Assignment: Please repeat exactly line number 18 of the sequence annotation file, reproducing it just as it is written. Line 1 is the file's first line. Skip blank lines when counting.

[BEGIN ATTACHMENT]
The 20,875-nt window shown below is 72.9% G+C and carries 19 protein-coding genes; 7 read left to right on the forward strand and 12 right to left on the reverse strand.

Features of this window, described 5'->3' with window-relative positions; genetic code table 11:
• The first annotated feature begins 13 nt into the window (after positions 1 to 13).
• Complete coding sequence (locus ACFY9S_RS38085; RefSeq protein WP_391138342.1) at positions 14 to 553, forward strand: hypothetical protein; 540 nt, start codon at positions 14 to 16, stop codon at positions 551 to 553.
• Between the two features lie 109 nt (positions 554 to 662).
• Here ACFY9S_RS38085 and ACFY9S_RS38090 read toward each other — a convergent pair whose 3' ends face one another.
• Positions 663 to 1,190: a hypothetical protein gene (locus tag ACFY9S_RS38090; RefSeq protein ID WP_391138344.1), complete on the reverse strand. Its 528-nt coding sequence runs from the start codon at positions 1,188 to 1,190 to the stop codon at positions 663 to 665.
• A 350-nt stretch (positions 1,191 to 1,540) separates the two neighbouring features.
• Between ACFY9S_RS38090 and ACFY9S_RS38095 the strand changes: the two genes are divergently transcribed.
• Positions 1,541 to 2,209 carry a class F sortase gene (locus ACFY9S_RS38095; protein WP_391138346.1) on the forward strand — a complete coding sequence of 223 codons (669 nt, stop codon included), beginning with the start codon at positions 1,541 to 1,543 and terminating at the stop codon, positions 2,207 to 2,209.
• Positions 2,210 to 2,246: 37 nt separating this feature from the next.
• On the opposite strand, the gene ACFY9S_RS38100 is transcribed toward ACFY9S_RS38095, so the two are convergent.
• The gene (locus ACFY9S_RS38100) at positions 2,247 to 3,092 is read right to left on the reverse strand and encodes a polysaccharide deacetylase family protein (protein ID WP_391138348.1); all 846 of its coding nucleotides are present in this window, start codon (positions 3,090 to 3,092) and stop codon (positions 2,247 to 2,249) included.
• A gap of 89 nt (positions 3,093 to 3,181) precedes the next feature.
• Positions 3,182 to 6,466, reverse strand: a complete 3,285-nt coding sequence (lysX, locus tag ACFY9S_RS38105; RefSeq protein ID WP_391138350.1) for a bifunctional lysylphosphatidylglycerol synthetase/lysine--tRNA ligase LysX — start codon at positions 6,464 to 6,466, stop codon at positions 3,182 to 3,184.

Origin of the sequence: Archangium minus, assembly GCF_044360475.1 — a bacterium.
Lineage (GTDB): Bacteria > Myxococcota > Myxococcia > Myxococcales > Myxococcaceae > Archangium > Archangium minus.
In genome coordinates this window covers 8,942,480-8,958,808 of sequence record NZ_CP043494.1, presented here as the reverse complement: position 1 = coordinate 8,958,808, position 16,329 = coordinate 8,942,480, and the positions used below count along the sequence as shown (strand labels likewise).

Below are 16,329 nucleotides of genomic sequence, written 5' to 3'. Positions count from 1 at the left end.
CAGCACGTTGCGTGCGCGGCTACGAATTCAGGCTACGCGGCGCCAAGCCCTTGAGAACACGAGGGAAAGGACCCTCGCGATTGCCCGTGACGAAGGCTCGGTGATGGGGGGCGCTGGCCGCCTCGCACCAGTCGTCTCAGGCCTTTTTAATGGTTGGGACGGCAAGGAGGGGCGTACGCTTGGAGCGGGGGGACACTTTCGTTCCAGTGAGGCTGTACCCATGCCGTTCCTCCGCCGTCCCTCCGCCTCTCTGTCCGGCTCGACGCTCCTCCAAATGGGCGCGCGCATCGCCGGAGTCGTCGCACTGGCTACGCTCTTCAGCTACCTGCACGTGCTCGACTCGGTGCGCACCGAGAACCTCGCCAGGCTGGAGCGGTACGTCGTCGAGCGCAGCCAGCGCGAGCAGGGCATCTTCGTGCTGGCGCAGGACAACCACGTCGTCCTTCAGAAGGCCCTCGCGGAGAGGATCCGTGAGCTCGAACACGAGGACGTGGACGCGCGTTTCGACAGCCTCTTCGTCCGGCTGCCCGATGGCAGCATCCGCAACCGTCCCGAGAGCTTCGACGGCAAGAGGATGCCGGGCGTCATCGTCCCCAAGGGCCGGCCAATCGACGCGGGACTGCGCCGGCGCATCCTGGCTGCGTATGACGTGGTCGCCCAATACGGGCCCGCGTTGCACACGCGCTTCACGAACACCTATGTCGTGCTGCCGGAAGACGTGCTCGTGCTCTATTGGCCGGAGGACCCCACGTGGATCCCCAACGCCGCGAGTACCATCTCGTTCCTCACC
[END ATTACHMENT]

In genome coordinates this window covers 8,942,480-8,958,808 of sequence record NZ_CP043494.1, presented here as the reverse complement: position 1 = coordinate 8,958,808, position 16,329 = coordinate 8,942,480, and the positions used below count along the sequence as shown (strand labels likewise).